Equestrian Blogs > Montana2007's blogs > yes... where have all the flowers gone???

yes... where have all the flowers gone???

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I am curious as to where the folks have gone that used to provide great discussion of horse issues? Countryrider2 posed a very good question about her horse's behavior. I threw in my two cents worth, but that's far from the final word... just one man's opinion. I would like to hear more points of view. That's the only way I've ever found to figure out these critters. A year ago there was some very good discussion on this site, but there were a few members that had a bit too much ego for breakfast and were pretty darn'd impolite to many of the respondents and the folks posing questions. I'd hope that their totally uncalled for comments didn't tarnish the desire of people to express themselves here. NO ONE has the last word on horses in this world. The greatest horsemen/women that I have shared time with are always interested in what others have to say. Ever been to a Craig Cameron clinic? He has a bucket labeled EGO at the gate where you'd better damn'd well deposit yours before entering! I'd hope that we're all in this for the horses best interests.... aren't we???
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Mr. Woodroe. I agree with what you have said.

The problem I have seen with people pushing their horses too far, is more in the competition rings. They often do not want to take the time to cover the basics. But than, most of them see their horses as tools to the championship...

That is where I have seen the most horses that have that "no one is home" look in their eyes.

Of course, some of those in the "back roads of the world" who have not taken the time to look at other forms of training also can get this response. I remember doing a clinic where a young lady was explaining about their
"mule training" device that was passed down in the family. She had used it for her horse (it showed.) The purpose of the thing was to break the animals spirit. She was so proud of it...

We are lucky to have been born in a time when there is so much knowledge out there about the training of a horse and rider.

Mr. Montana. I see that the flowers are starting to grow again. Must be spring in blogland.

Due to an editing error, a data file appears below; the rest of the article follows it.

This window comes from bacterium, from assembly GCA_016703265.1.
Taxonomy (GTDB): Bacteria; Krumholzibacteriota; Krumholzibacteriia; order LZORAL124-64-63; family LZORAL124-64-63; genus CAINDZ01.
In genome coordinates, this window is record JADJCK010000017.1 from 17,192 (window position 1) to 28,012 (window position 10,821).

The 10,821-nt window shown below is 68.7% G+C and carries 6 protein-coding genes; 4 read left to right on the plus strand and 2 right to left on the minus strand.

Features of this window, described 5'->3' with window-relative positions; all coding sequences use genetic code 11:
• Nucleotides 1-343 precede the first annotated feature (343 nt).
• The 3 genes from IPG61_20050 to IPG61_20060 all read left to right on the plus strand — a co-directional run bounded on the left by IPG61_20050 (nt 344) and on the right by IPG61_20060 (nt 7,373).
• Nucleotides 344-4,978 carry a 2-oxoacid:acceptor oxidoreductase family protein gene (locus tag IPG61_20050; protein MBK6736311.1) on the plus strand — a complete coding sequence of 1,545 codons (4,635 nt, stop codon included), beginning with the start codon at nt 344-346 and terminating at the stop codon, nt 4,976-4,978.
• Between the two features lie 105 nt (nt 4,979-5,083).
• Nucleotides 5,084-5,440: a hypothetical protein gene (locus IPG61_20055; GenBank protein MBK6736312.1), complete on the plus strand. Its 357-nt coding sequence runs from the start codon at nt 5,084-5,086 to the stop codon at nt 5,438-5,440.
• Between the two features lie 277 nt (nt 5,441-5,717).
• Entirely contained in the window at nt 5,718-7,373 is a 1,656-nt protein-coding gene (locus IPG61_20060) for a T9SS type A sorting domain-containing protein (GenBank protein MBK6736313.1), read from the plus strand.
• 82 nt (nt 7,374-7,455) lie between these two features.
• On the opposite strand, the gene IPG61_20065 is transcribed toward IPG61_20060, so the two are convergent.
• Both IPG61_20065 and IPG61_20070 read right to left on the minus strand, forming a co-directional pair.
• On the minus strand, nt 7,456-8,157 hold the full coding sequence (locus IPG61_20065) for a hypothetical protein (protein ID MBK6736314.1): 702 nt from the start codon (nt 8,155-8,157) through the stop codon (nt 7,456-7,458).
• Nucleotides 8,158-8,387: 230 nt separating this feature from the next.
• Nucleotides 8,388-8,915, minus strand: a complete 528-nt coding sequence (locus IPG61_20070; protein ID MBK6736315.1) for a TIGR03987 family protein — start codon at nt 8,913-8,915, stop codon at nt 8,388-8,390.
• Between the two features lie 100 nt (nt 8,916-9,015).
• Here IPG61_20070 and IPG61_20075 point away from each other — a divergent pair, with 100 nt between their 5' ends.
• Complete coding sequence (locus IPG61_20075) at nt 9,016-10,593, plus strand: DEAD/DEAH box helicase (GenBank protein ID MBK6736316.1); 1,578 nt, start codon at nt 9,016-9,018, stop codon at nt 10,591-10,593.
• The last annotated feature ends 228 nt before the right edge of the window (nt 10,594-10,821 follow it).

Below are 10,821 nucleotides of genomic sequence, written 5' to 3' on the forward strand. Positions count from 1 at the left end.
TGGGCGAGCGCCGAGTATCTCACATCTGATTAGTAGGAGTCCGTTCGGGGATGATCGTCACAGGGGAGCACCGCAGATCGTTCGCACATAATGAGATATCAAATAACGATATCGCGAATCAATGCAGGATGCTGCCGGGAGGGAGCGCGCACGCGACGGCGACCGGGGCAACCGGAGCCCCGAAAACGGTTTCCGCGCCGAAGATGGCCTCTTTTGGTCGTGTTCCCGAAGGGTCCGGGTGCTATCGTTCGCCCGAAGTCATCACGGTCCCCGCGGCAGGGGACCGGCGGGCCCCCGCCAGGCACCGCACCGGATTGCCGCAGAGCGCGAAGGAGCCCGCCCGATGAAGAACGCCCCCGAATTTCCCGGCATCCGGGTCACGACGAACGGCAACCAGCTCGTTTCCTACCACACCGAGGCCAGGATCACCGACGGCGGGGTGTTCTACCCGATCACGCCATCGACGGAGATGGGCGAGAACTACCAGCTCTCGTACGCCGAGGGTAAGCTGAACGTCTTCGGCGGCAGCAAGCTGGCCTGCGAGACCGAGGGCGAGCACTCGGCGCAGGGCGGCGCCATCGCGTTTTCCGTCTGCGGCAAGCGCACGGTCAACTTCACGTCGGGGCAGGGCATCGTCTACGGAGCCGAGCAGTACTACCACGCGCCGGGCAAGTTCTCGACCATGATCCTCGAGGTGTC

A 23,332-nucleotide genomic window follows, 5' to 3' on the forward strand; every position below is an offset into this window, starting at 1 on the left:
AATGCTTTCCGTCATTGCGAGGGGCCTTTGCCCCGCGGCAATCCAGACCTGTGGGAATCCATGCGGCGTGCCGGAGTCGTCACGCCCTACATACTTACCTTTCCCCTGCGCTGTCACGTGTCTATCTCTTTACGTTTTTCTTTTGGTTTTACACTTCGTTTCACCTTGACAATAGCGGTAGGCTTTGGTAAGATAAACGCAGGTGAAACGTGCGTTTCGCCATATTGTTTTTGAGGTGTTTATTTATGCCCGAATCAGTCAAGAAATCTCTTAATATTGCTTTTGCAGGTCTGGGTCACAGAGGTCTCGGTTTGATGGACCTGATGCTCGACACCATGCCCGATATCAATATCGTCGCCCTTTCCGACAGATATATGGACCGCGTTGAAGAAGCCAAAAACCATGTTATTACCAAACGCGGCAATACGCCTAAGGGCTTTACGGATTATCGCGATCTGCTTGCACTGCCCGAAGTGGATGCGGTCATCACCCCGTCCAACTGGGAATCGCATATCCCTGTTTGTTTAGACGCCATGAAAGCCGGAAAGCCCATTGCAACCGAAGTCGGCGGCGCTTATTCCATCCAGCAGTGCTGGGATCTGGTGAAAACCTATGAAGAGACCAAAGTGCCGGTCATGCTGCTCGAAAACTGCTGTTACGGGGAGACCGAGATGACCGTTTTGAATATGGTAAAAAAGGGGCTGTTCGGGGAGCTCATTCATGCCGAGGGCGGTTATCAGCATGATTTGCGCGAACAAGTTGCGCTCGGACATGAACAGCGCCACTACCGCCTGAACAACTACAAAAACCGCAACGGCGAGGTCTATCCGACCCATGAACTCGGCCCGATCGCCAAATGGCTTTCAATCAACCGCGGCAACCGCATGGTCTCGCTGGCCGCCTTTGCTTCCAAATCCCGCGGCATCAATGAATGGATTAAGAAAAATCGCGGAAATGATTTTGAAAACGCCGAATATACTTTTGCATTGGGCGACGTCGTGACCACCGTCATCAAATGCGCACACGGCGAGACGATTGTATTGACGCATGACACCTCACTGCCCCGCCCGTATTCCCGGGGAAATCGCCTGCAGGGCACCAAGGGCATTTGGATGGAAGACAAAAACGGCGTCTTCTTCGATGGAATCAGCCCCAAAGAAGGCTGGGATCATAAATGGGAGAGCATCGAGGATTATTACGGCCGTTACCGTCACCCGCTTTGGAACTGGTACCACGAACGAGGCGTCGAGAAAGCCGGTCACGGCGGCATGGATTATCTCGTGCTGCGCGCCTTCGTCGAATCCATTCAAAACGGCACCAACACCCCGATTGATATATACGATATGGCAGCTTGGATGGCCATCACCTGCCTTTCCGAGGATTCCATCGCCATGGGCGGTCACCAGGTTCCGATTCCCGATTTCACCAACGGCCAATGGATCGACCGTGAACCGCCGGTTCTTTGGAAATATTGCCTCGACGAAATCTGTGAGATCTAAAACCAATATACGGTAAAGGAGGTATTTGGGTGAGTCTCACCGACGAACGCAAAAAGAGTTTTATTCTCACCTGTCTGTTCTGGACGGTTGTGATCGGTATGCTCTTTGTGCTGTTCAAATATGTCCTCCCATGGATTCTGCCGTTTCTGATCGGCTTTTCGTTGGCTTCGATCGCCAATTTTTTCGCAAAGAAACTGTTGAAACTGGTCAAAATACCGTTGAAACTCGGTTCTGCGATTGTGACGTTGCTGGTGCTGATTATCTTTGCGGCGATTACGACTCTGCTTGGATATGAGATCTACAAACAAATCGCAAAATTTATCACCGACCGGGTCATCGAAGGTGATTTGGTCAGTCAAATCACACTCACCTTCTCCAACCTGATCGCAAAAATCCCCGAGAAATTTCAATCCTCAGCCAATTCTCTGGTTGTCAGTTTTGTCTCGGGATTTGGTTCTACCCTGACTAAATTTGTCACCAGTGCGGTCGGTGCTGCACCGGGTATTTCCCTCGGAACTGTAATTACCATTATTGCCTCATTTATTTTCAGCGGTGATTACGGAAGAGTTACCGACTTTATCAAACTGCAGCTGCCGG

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1 year ago
My 2 cents worth,Horses are more effectively trained with persuasive methods rather than coercive methods. Any bad habits are most likely brought on by anger and impatience and are incompatible with good horsemanship. In dealing with horses, if we allow reason to dictate our behavior, we will greatly enhance our ability to communicate with them and to understand their behavior. I believe in early training and this starts when they hit the ground, also tying up and hobbling are very good ways of teaching a horse patience. People do not spend enough time in ground training and by this I don't mean endless circles in a round pen most folks just are not willing to put in hours and hours of ground training.A couple of good investments I would recommend are Horse Follow Closely a book and DVD by Gawna Pony Boy and Understanding the Ancient Secrets of the Horses mind by Robert M. Miller, DMV. These are very good sources of information.

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I agree with everything you say Missponi. I would be interested in hearing more about the work that you've been doing. I'm spending more and more time working with balance issues these days. Please email me if you're a preferred member.
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I appreciate the input from all the experience here. I agree, sometimes ego's can get in the way, but then there are many that do offer excellent advice. I have used that advice and solved a few issues. Look for my latest inquiry. I am not ready to give up on this little horse yet. Thanks.
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Nice comment Montana2007. You are right about getting many opinions as no one has the last word. I work with many behavioral issues with horses and I guess I would say it is definately more successful to have a correct answer to the problem by working with the horse to figure out the whole picture that is going on. I find a "cobweb" of things, usually, that the horse is experiencing that need to be addressed. Control is usually the biggest issue. Many horses are not really "broke" in reference to suppling their body and responding well to the bit (an easy training bit not harsh). Getting control of every part of the horses body independantly will give a better "base"in solving a negative behavior. It will give the rider more positive choices and communication with their horse. So, to countryrider2, I would say if her horse is supple and she has that control of each body part she can then set up the situation with another rider willing to help and when her horse kicks out at the other (of course keeping the 2nd horse out of reach of the kicking leg) she could make her horse work more by moving its hips, bending and moving shoulders, counterbending etc. to show the horse that the kicking behavior actually creates more work for him. Thank you

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